The impulse to construct lofted buildings to live in and sunken swimming pools to swim in makes a lot of sense given humanity's arboreal origin story and the fact that natural pools are almost always, you know, in the ground. That being said, there's no evolutionary equivalent to floating in a water-filled plexiglass bubble hundreds of feet over the ground (but think how relaxed our simian forbears would have been sitting safely in an elevated waterhole). Anyway, what unnecessary home thing humanity can do, humanity will do, and we totally have the technology to suspend swimmers in the sky high above our cities. Below: eight of the most amazing.
↑ Why have just one sky pool at the top of a skyscraper—with all the attendant elevator log-jamming and inconvenience of having to leave your apartment for a swim—when you could just design a residential tower with a swimming pool for each unit? That's the thinking behind this project for Lima, Peru, proposed by Mexico City firm DCCP Arquitectos, in which each of the ten multi-level condos would have its own pool jutting out from the tower at a perpendicular angle.
↑ New York City is not without its own proposed sky pools. Take, for example, this West Chelsea penthouse, with an attendant private pool set to be built atop a planned 19-story residential tower designed by starchitect Norman Foster. The 61-foot-long pool would feature some of the best views in the city, as swimmers could look down on the Hudson River as they practice their breaststroke or float on a plastic raft, sipping Moscow Mules as the setting sun drops behind the Hoboken skyline.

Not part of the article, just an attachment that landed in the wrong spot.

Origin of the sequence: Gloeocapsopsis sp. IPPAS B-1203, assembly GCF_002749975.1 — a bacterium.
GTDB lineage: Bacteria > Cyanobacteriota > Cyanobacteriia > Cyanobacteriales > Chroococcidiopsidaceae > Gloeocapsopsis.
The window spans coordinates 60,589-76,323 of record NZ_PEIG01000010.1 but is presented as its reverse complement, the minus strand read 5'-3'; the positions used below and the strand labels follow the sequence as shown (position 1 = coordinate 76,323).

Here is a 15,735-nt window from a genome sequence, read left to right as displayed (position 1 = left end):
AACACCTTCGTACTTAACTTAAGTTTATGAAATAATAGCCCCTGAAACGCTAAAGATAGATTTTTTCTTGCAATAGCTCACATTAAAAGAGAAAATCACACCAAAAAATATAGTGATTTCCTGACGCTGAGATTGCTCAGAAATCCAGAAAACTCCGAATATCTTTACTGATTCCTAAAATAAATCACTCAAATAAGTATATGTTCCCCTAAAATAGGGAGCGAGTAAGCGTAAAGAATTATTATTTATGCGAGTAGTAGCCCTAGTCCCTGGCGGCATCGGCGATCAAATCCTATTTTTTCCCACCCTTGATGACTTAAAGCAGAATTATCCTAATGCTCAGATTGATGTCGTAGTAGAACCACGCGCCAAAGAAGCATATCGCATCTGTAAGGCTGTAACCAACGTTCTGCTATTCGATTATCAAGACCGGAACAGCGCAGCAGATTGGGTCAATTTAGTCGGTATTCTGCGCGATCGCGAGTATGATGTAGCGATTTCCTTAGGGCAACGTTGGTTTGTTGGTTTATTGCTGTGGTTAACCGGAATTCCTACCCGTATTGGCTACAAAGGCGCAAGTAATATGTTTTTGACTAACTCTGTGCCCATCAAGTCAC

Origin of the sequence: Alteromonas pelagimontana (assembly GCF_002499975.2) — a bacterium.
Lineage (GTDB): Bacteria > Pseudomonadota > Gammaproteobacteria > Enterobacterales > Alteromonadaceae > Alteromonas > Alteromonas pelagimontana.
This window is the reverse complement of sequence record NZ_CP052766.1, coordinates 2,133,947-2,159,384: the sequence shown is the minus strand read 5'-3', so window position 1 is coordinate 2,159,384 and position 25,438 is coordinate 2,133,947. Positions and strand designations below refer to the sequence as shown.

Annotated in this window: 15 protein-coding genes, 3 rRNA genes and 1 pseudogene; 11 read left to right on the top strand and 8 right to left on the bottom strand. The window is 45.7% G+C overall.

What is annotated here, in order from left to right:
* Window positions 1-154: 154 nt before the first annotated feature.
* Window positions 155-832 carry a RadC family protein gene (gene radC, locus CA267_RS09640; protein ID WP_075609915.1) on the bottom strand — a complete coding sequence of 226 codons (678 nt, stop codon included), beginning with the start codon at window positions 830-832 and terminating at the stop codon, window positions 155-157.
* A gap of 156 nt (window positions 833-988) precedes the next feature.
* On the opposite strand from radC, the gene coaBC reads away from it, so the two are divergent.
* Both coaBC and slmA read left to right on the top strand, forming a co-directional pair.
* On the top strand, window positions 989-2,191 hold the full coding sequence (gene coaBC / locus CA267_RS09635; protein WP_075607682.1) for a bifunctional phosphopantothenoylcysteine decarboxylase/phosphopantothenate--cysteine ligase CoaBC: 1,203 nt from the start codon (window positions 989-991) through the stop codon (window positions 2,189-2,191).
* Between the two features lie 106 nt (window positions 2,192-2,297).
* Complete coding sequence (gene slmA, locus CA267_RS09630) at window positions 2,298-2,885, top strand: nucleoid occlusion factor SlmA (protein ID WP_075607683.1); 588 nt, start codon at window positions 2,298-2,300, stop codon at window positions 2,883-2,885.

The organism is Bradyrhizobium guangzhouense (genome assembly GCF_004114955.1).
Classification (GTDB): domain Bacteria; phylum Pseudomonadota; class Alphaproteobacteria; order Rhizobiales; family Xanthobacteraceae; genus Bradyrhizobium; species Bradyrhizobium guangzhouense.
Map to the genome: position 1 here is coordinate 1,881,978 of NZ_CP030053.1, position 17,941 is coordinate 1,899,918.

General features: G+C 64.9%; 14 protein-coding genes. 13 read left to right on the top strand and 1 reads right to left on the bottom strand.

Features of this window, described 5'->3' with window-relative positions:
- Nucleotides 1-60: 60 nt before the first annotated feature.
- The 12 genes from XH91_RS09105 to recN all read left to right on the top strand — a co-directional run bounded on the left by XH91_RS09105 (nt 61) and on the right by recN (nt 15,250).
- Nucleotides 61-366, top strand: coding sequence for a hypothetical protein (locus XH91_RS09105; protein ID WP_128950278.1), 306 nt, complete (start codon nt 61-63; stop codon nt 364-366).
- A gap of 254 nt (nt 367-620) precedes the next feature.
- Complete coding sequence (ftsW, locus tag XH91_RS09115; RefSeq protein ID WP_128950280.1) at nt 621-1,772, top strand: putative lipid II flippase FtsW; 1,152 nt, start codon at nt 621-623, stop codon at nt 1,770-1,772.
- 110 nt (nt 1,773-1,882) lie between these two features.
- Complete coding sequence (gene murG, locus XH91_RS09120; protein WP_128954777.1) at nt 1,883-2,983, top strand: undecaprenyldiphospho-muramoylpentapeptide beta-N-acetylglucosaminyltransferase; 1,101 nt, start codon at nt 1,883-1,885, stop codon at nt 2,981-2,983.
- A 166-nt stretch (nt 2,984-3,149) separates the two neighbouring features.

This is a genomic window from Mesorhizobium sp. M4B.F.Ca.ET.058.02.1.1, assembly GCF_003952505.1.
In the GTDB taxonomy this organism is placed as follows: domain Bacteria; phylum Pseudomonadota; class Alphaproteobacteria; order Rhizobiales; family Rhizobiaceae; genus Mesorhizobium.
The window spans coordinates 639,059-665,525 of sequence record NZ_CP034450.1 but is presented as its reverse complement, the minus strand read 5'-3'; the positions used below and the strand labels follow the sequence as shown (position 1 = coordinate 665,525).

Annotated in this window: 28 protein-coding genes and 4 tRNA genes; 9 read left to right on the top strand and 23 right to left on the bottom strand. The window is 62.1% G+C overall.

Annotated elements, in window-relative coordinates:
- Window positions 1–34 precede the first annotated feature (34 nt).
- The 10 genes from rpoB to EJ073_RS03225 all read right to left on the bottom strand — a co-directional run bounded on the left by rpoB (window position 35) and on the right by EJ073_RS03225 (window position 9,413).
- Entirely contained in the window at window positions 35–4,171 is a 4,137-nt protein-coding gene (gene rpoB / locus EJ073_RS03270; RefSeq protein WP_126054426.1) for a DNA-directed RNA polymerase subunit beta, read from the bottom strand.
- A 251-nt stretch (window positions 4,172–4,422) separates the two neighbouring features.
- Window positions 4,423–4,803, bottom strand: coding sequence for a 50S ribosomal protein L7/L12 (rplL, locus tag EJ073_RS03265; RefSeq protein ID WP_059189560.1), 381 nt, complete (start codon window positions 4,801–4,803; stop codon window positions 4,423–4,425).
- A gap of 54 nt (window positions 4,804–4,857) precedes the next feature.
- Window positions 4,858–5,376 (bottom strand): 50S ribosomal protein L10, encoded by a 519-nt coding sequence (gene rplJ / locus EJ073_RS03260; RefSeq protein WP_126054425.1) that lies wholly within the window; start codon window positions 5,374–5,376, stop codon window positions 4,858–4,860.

↑ If you lived in one of the two towers that would make up Sky Habitat, there will be no need to take the elevator down to the ground floor to pay a visit to your pals in the other tower. Bridging that 164-foot gap will be a pool 38 stories above the street. The design by Moshe Sadfie is planned for a 2015 opening in Singapore.
↑ Seoul, South Korea, doesn't leap to mind when contemplating the sky pool hotspots of the world, but this planned residential tower in the Yongsan International Business District of the Korean capital will plant a pool 623 feet above the city, a height that is only two-thirds up the length of the proposed building. The design by Kohn Pedersen Fox would cantilever the pool out over the tower's shaft, letting swimmers lazily drift amongst the skyscrapers in the Daniel Libeskind-planned district. Though, it should be said, the verdict's still out on whether or not this pipedream will, uh, actually happen.
↑ This proposed Mumbai tower is very much on board with the one-private-pool-per-apartment concept, including a glass sky pool on the (rail-less!) balcony of each unit. Presumably to calm the nerves of swimmers who venture out into the precarious pools, each condo in the 30-story tower designed by James Law Cybertecture is designed in the shape of ohm. Namaste!
↑ In the infinity pool capital of the world, Los Angeles, renderings for a sky pool atop the Korean Air-financed, 73-story tower (set to spring up in hotter-than-hot downtown area) were just unveiled. The pool, which would be part of an "outdoor living room," would be the highest on the West Coast, and should prove to be an interesting place to be during significant seismic events.
↑ Miami's planned Echo Brickell, an ultra-luxurious residential tower designed by Carlos Ott, will place an infinity pool and lounge at the 300-foot mark of the 57-story structure. The waterbody is designed to go completely through the building, providing 360-degree views of Miami, Biscayne Bay, and the Atlantic Ocean, just steps (or strokes) away from Bermuda shorts-wearing bartenders.
↑ The skyline of the Australian city of Melbourne would get a boost should the 100-story Australia 108 tower go through as planned, and thrill-seeking swimmers will be happy to know that the design includes a sky pool thrusting out over the city from the 84th floor of the massive structure, with glass flooring completing the illusion of floating above the earth in a chlorinated womb.